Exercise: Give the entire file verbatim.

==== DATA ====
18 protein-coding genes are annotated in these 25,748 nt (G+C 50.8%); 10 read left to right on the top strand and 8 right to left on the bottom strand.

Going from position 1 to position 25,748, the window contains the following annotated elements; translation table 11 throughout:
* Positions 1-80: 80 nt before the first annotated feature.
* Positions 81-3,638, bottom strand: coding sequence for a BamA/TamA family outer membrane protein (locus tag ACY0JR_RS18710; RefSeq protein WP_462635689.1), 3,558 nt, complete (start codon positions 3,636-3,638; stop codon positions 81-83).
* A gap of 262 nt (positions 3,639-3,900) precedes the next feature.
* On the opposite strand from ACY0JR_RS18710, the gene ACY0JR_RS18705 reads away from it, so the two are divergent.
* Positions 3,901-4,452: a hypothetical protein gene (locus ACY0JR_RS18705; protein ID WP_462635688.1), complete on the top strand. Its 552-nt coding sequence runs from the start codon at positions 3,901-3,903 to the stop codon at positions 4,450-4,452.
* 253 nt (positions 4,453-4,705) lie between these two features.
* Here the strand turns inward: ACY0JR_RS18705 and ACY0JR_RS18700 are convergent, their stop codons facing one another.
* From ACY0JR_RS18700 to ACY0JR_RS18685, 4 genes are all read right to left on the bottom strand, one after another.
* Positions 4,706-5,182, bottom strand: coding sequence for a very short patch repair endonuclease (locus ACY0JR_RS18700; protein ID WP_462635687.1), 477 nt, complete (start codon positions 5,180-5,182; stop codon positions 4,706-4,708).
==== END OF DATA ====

18 protein-coding genes are annotated in these 25,748 nt (G+C 50.8%); 10 read left to right on the top strand and 8 right to left on the bottom strand.

Going from position 1 to position 25,748, the window contains the following annotated elements; translation table 11 throughout:
* Positions 1-80: 80 nt before the first annotated feature.
* Positions 81-3,638, bottom strand: coding sequence for a BamA/TamA family outer membrane protein (locus tag ACY0JR_RS18710; RefSeq protein WP_462635689.1), 3,558 nt, complete (start codon positions 3,636-3,638; stop codon positions 81-83).
* A gap of 262 nt (positions 3,639-3,900) precedes the next feature.
* On the opposite strand from ACY0JR_RS18710, the gene ACY0JR_RS18705 reads away from it, so the two are divergent.
* Positions 3,901-4,452: a hypothetical protein gene (locus ACY0JR_RS18705; protein ID WP_462635688.1), complete on the top strand. Its 552-nt coding sequence runs from the start codon at positions 3,901-3,903 to the stop codon at positions 4,450-4,452.
* 253 nt (positions 4,453-4,705) lie between these two features.
* Here the strand turns inward: ACY0JR_RS18705 and ACY0JR_RS18700 are convergent, their stop codons facing one another.
* From ACY0JR_RS18700 to ACY0JR_RS18685, 4 genes are all read right to left on the bottom strand, one after another.
* Positions 4,706-5,182, bottom strand: coding sequence for a very short patch repair endonuclease (locus ACY0JR_RS18700; protein ID WP_462635687.1), 477 nt, complete (start codon positions 5,180-5,182; stop codon positions 4,706-4,708).